OTTAWA – The federal government is considering outsourcing documentaries, travelling exhibitions and interactive displays as part of a push to build public support for a multibillion-dollar overhaul of the Parliament Buildings.
The plan presented to Public Services Minister Judy Foote late last year also suggests the government consider allowing more public access to work sites through tours, webcams and public demonstrations by trades workers, along with regular tours of projects for parliamentarians and the media.
Since November when the Liberals took office, officials have taken parliamentarians and political staffers on five tours of the construction sites, not including a tour for Prime Minister Justin Trudeau on Nov. 3.
Other ideas presented to Foote included sound-and-light shows on hoarding and tarps around parliamentary buildings, school contests, interactive displays for visitors to Parliament Hill, and “media partnerships” that could also be connected to next year’s 150th anniversary of Confederation.
No costs were associated with the plan and the department says no decision has been made.
Foote’s officials believed the initiatives would help the government cultivate more “positive and factual media coverage” about the renovations, instead of reacting to stories that come about as the result of access-to-information requests.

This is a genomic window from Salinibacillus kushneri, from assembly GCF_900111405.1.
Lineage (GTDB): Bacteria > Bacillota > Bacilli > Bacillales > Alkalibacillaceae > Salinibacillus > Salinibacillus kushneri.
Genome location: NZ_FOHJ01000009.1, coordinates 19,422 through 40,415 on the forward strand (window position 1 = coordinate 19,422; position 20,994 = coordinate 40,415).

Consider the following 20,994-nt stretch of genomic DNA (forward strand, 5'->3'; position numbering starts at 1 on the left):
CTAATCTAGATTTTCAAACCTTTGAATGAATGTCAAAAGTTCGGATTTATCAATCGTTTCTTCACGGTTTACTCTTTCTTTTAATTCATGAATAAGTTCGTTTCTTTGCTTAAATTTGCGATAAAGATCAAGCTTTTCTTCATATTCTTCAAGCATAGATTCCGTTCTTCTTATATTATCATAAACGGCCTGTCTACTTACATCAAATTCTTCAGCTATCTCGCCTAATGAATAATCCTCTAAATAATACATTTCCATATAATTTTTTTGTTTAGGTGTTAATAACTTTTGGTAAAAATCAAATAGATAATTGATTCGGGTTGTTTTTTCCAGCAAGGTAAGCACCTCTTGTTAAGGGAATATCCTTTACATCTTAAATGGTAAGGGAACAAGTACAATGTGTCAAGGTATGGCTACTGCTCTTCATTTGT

The details of the proposal are contained in documents obtained by The Canadian Press under the Access to Information Act.
Foote’s department, Public Services and Procurement Canada, said the communications plan was created to “identify potential future opportunities” over the next year-and-a-half to “engage” Canadians, parliamentarians, media and industry in the construction project. Outsourcing some of that work is not unusual, the department said: In 2011, the government paid a Halifax-based production company to create a documentary on the rehabilitation of the Sydney Tar Ponds.
The plan for the parliamentary renovations is not “specifically intended to correct inaccurate media coverage,” spokesman Nicolas Boucher said in an email. “Rather, we are focusing on ensuring that this complex, long-term project is clearly and accurately explained to Canadians.”
The $3-billion renovation will take years to complete, with aging structures being given new life and brought up to modern building standards.
Boucher said the government has spent about $2.2 billion in the past 15 years, which includes 21 different projects, and expects to spend $424.8 million this fiscal year.
Boucher said all projects are on time and on budget.
The work on Parliament Hill is focused now on the West Block building that will house a temporary House of Commons in the courtyard, covered with a glass ceiling. Workers have already laid the concrete floor of the temporary Commons chamber. Masonry work on the building is almost done and new windows are now going in.
Once work is done there, the Centre Block is next on the agenda with its closure scheduled for 2018.
Workers will also rehabilitate the exterior of the East Block at the same time.
The Centre Block will be closed for a decade, after which the interior of the East Block will also be renovated.